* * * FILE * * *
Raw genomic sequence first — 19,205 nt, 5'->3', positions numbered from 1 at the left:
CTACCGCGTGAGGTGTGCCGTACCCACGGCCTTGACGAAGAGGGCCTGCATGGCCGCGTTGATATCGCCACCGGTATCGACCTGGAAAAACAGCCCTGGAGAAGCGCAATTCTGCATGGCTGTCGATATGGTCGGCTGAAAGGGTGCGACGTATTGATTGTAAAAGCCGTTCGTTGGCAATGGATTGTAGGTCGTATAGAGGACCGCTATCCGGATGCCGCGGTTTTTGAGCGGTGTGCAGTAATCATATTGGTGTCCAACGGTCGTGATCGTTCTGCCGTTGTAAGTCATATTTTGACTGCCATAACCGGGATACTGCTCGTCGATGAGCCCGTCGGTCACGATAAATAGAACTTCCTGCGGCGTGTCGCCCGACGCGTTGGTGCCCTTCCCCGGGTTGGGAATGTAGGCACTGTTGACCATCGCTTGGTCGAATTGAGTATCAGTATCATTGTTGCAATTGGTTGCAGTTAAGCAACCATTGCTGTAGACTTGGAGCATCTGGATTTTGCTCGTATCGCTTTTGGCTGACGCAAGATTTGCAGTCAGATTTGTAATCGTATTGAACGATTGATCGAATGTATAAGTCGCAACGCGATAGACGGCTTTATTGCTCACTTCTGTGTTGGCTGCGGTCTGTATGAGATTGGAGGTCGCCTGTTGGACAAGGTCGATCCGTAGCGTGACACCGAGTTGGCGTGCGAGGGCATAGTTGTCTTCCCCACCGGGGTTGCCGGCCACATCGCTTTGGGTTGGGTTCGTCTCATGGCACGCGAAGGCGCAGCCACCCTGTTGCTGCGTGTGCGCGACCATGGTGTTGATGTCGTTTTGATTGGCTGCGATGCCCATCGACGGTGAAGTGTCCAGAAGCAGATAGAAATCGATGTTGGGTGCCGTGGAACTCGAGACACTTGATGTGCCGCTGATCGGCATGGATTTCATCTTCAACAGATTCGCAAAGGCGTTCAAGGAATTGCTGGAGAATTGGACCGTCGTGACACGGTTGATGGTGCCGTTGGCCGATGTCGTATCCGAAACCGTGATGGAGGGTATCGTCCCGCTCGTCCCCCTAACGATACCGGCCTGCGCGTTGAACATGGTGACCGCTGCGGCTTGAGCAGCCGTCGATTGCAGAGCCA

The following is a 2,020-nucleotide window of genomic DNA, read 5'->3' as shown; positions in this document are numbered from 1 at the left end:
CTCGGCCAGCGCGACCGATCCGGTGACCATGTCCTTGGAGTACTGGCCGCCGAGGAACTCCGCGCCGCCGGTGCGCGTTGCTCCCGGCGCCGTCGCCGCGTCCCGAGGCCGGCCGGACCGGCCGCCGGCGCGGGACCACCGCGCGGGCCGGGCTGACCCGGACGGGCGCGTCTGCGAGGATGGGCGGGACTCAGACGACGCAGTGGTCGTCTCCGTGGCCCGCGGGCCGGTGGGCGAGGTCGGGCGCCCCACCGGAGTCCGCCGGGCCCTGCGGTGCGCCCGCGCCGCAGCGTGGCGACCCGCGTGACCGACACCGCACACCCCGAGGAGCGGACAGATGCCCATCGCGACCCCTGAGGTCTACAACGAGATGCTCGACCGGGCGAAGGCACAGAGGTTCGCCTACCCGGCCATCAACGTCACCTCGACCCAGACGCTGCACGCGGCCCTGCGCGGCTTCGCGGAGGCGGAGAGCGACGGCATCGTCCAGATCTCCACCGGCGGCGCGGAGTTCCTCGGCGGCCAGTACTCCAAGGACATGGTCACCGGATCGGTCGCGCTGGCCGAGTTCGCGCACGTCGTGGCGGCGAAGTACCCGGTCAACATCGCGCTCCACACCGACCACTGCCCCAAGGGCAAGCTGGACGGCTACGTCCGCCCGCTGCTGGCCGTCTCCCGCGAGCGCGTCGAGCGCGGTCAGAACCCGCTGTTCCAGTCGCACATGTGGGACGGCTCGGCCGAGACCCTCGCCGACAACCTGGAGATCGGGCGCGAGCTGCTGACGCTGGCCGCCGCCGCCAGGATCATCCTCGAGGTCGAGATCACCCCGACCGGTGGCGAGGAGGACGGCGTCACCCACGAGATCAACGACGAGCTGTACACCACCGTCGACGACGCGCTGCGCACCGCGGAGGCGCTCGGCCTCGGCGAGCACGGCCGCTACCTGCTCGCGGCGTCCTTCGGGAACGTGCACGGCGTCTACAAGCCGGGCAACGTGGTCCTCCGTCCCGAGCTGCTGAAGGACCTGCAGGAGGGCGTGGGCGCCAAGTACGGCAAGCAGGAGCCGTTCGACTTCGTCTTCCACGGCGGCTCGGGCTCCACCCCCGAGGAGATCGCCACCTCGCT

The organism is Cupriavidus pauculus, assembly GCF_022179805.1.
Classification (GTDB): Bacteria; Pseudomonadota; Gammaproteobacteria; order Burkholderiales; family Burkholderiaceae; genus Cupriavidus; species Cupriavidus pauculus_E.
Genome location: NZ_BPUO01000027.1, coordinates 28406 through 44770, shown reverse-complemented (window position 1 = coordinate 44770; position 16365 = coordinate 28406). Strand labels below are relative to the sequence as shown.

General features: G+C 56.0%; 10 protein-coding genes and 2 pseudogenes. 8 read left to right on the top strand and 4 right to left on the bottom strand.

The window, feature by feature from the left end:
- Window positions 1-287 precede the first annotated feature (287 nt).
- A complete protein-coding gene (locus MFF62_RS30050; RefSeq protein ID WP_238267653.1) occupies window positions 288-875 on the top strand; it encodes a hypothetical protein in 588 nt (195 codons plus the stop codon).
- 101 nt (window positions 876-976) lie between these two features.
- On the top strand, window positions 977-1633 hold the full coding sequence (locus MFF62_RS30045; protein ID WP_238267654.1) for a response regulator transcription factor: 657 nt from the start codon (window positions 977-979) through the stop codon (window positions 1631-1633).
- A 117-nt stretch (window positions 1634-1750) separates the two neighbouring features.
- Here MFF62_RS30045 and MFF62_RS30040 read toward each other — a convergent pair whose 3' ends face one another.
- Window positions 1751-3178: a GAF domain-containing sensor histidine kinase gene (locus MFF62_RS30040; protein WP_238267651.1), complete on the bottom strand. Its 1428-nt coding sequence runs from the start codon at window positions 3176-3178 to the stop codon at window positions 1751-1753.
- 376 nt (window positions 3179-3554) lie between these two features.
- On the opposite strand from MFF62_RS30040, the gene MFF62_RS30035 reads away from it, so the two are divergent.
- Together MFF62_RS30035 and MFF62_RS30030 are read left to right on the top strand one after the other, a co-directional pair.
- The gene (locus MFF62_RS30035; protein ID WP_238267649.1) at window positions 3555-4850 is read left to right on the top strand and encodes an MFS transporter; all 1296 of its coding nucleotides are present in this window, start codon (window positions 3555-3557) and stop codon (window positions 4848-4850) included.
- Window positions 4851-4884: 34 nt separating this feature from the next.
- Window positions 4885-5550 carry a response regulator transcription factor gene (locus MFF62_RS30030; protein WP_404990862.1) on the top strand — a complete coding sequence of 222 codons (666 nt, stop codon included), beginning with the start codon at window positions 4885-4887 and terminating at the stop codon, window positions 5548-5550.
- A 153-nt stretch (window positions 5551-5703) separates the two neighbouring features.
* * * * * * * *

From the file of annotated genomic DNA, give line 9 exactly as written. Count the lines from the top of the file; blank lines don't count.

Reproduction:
The window, feature by feature from the left end: